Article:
High-risk prostate cancer (PC) is the second most common cause of cancer-related death in men. Improvements in overall survival and long-term morbidity will depend on the ability of the operating surgeon to completely resect regional metastatic lymph nodes (LNs) and obtain negative surgical margins; failure to do so increases the likelihood of local tumor recurrence and added tumor burden. Unfortunately, surgical resection techniques have principally relied upon visual cues and tactile information. While significant advances have been made in real-time intraoperative fluorescence imaging techniques, there are no targeted intraoperative imaging probes that can specifically detect local disease or identify one or more molecular signatures defining the cancer itself. This highlights the importance of developing new and clinically translatable high-resolution intraoperative visualization tools that can specifically localize nodal metastases and residual disease along margins, while permitting accurate molecular characterization or phenotyping of tumor. One such next-generation imaging technology is an ultrabright, sub-8-nm diameter fluorescent core-shell silica nanoparticle, Cornell prime dots (C? dots), that can be surface-modified with PC-targeting peptides for accurately identifying one or more metastatic markers, including PSMA. Since not all high-risk PCs express PSMA, it is important to assay other targets, such as GRPr, as part of a complementary multiplexing strategy. Therefore, a long-term goal of this proposal is to create PC-targeting fluorescence-based multiplexing tools (Cornell prime dots, C? dots) for improving the intraoperative detection of cancer targets in high-risk PC patients. Such a precision-based approach can be used to stratify high-risk PC patients potentially curable by surgical resection from those requiring systemic therapy. This strategy also builds upon our prior successful translational and clinical trial efforts. As an extension of our previous R01 application, we completed a Phase 1, first-in-human PET imaging trial in metastatic melanoma patients using a first-generation FDA IND-approved integrin-targeting particle tracer with favorable ?target-or-clear? capabilities. Our active intraoperative clinical trials have exploited this highly-fluorescent particle technology for image-guided treatment of nodal metastases in melanoma patients. In this application, we will target two well-characterized PC markers, PSMA and GRPr, using Cy5.5-containing PSMA- and cw800-containing GRPr-targeting C? dots, according to the following aims: (1) determine tunable surface chemistries for near-infrared dye (NIR)-encapsulated PSMA- and GRPr-targeted C' dots to optimize in vitro biological properties; (2) assess tumor-selective uptake and pharmacokinetic profiles of optimized hybrid C? dots in PSMA- and GRPr-expressing models; (3) develop spectrally-distinct NIR dye-containing C? dots from lead candidates to permit accurate and sensitive concurrent detection of multiple markers expressed on nodal and distant metastases; and (4) identify a lead PSMA-targeting C? dot candidate for IND-enabling studies and an early-phase clinical trial to assess feasibility, particle safety, dosimetry, and cancer-detection capabilities.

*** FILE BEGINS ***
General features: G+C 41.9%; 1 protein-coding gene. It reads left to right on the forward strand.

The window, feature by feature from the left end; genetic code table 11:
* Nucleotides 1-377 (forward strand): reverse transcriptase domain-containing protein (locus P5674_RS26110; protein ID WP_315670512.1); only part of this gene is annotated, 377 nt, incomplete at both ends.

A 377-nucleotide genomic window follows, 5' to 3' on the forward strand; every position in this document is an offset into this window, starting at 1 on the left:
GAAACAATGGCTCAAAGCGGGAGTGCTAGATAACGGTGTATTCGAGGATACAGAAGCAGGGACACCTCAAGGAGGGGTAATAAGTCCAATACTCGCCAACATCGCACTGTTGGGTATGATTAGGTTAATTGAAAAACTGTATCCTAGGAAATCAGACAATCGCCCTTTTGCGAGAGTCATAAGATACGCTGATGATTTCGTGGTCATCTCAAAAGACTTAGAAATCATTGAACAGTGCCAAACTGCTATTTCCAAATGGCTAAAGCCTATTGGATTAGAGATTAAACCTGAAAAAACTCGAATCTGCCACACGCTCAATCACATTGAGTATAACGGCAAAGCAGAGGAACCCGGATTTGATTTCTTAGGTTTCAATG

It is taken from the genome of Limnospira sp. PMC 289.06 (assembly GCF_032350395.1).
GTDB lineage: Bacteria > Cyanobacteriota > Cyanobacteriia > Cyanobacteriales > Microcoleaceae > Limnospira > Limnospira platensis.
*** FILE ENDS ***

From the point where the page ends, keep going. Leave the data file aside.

Although surgery remains the cornerstone of treatment for patients with localized high-risk prostate cancer, current intraoperative management is limited by a lack of specific, image-guided visualization tools to accurately define tumor margins, map lymph node metastases, and investigate cancer heterogeneity which, in turn, can adversely impact patient outcomes. We propose to develop clinically-translatable ultrasmall particle imaging technologies that not only visualize the extent of local disease, but molecularly characterize tumor in vivo by targeting multiple molecular signatures, each driving a different oncogenic process. Such a precision-based approach may better identify patients that are potentially curable by surgical resection, improve surgical curability, and better tailor targeted treatment management.